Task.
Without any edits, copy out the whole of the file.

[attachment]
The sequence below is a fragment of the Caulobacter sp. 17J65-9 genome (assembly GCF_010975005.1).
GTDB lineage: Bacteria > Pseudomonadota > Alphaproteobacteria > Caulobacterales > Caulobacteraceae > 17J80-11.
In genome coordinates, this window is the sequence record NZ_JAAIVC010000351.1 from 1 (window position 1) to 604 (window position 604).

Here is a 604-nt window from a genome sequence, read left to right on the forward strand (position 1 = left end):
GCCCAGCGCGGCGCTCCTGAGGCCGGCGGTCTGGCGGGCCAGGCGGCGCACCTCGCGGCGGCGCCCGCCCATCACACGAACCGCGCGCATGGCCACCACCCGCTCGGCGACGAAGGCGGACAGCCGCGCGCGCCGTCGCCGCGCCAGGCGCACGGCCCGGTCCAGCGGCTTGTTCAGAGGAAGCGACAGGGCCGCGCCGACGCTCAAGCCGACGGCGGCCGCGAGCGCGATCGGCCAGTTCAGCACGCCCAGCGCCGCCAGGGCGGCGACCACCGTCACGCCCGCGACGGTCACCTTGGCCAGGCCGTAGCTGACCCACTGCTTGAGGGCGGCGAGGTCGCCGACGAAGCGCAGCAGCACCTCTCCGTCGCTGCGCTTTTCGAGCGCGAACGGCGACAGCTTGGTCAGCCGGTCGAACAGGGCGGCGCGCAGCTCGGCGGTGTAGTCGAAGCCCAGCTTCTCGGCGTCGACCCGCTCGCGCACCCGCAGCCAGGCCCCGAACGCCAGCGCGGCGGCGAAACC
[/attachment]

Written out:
The sequence below is a fragment of the Caulobacter sp. 17J65-9 genome (assembly GCF_010975005.1).
GTDB lineage: Bacteria > Pseudomonadota > Alphaproteobacteria > Caulobacterales > Caulobacteraceae > 17J80-11.
In genome coordinates, this window is the sequence record NZ_JAAIVC010000351.1 from 1 (window position 1) to 604 (window position 604).

Here is a 604-nt window from a genome sequence, read left to right on the forward strand (position 1 = left end):
GCCCAGCGCGGCGCTCCTGAGGCCGGCGGTCTGGCGGGCCAGGCGGCGCACCTCGCGGCGGCGCCCGCCCATCACACGAACCGCGCGCATGGCCACCACCCGCTCGGCGACGAAGGCGGACAGCCGCGCGCGCCGTCGCCGCGCCAGGCGCACGGCCCGGTCCAGCGGCTTGTTCAGAGGAAGCGACAGGGCCGCGCCGACGCTCAAGCCGACGGCGGCCGCGAGCGCGATCGGCCAGTTCAGCACGCCCAGCGCCGCCAGGGCGGCGACCACCGTCACGCCCGCGACGGTCACCTTGGCCAGGCCGTAGCTGACCCACTGCTTGAGGGCGGCGAGGTCGCCGACGAAGCGCAGCAGCACCTCTCCGTCGCTGCGCTTTTCGAGCGCGAACGGCGACAGCTTGGTCAGCCGGTCGAACAGGGCGGCGCGCAGCTCGGCGGTGTAGTCGAAGCCCAGCTTCTCGGCGTCGACCCGCTCGCGCACCCGCAGCCAGGCCCCGAACGCCAGCGCGGCGGCGAAACC